Summary: Envy is unenviable. Kindness gives life joy.

A fellow Army chaplain asked me to sing at his chapel service in Schweinfurt, Germany. He was preaching on the 7 Deadly Sins. When I finished singing, he said, “I really envy Chaplain Leroe’s musical ability…oops! I just committed one of the deadly sins!”


Billy Graham issued a challenge: “I defy you to show me an envious man who is a happy man.” Of all the 7 deadly sins, envy’s the only one that’s “no fun at all” (Joseph Epstein). “Envy remains thoroughly unenviable” (Graham Tomlin). In fact, envy usually makes us miserable. This sin has been called the “evil eye” and it’s as old as Cain and Abel, as old as Joseph and his brothers. Envy focuses on the success and advantages others have. We may envy someone’s looks, their position in life, their possessions, or talents. We especially see this in the voyeuristic emphasis on celebrity in our culture and the importance we give to earthly success. What does it say about our values when we envy the ungodly? Proverbs 23:17 cautions, “Let not your heart envy sinners, but continue in the fear of the Lord all the day.”

Jewish folklore tells the tale of an envious man who was visited by an angel, who granted him a wish--with a condition. The angel would grant him whatever he asked, but his rival, a man he envied intensely, would receive double. Without hesitation the man asked to be blind in one eye.

Our inner motivation determines whether we’re envious. Rebecca DeYoung makes an interesting observation: “There is a difference between wanting a BMW because I’m a car aficionado and I love the driving performance of a particular model, in contrast to wanting a BMW because I think it will make me feel superior to my neighbor who just bought a new Camry.” We owned a “Beemer” in Germany, where they’re as common as a Ford, and for us it was just transportation.

Enviers enjoy being envied, and they’ll do all they can to flaunt their success. This reminds me of Tom Paxton’s folksong, “My dog’s bigger than your dog.” Attempts to generate envy come from insecurity. A Greek philosopher pointed out that “It is the character of very few people to honor without envy a friend who has prospered” (Aeshulus). When someone we consider a peer is honored, if we don’t have healthy self-esteem, we may feel diminished.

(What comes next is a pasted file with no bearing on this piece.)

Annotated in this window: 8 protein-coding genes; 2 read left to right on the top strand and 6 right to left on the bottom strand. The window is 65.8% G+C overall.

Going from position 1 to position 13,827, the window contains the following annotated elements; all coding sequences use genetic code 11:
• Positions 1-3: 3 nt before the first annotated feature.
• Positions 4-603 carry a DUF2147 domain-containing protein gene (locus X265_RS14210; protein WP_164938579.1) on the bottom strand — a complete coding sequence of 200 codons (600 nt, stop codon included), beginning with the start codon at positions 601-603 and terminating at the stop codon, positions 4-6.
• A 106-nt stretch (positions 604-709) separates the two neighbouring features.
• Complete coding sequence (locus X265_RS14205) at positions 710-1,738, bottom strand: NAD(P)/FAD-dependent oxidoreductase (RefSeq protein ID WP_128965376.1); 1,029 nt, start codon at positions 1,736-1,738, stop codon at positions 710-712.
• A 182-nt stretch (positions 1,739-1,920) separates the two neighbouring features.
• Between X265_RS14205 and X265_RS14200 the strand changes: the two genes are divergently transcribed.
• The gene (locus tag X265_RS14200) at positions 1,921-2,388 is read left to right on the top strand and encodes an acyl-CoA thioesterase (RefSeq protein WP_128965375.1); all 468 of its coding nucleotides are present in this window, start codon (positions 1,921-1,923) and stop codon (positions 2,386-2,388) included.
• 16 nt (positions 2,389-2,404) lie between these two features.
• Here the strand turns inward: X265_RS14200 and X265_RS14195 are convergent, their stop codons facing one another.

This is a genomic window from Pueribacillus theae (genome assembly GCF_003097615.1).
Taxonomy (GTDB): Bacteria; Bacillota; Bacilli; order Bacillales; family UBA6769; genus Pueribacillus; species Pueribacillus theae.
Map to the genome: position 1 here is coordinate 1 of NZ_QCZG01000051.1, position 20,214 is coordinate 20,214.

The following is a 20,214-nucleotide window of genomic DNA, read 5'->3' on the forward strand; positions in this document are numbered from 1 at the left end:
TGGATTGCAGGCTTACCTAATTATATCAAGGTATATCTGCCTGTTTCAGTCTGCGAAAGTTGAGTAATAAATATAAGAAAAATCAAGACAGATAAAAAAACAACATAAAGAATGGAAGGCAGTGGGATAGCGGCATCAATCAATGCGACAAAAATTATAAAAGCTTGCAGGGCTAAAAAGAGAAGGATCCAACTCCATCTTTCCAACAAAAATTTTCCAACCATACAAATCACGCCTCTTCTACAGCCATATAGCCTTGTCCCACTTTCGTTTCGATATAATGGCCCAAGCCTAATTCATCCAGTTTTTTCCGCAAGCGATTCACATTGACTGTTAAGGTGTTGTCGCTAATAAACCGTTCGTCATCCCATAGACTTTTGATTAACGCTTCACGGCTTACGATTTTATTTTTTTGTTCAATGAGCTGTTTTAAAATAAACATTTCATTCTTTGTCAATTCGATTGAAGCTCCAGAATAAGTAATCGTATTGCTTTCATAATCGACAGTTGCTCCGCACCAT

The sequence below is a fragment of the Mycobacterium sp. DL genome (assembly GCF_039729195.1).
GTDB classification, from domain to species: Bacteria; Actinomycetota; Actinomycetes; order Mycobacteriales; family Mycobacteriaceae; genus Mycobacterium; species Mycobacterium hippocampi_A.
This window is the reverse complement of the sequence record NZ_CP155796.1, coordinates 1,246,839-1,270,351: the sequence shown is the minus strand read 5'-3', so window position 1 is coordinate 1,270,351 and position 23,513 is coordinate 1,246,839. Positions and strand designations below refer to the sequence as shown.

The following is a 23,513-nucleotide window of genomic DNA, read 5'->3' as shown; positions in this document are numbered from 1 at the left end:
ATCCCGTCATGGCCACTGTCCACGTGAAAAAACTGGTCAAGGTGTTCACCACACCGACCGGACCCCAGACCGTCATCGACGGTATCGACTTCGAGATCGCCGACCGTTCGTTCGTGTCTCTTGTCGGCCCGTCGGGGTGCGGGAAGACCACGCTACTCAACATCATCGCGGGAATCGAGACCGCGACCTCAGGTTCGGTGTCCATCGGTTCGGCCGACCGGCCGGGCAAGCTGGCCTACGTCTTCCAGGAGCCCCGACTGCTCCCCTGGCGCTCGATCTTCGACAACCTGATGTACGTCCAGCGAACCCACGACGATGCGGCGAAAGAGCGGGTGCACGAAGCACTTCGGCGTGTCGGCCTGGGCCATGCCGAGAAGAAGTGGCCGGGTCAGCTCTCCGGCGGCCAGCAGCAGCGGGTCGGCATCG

Envy isn’t just wanting what others have; it’s wanting them not to have it. Someone said, “I cannot read, and therefore wish all books were burned.” Envy breeds bitterness. Envy can be malicious; it can lead to schadenfreude, (a German word) which is defined as pleasure over someone’s misfortune. Envy bears grudges and finds faults. Envious people resent those who have what they lack and may even attempt ways to bring them down. They may spread vicious rumors or speak ill of rivals. It was out of envy that the religious leaders delivered Jesus to Pilate to be crucified (Mt 27:18).

The movie Amadeus is about grace and envy. It tells of the musical genius Mozart who was envied by the less-talented composer Antonio Salieri, a bitter man who schemed to destroy the one who was (in his opinion) undeservedly gifted. Ultimately Salieri’s resentment is directed at God, Who blessed Mozart while Salieri remained less accomplished. Salieri craved praise and applause. He couldn’t become like Mozart, so he sought to ruin him. Mozart composed exciting music of tremendous complexity, while Salieri’s compositions were second-rate. This drove him mad; and in the process he condemned himself to a hell of his own making; he ended up a bitter, broken man. Proverbs 14:30 warns, “A tranquil heart gives life to the flesh, but envy makes the bones rot.”

The point of it all is that any blessing we receive is undeserved, and any success we achieve is not because we’re worthy. When others prosper, we have a choice: to accept what may seem unfair with graciousness, or to feel cheated. Our joy should not depend on doing better than others. If you’re a marathoner, you should feel pleasure when you run, not just when you win.

We admire successful people and hope to learn from their example and even pattern our lives after theirs. We can highly regard them, or begrudge their success. We sin when we think we deserve what they have more than they. Those who “win” at envy end up losing at life.


Abraham Heschel reflected: “When I was young, I used to admire intelligent people. Now I admire kind people.” Kindness seeks the good of others and rejoices when they have it. We need to learn what it feels like to do something good for others, with no reward other than the satisfaction of seeing someone helped.

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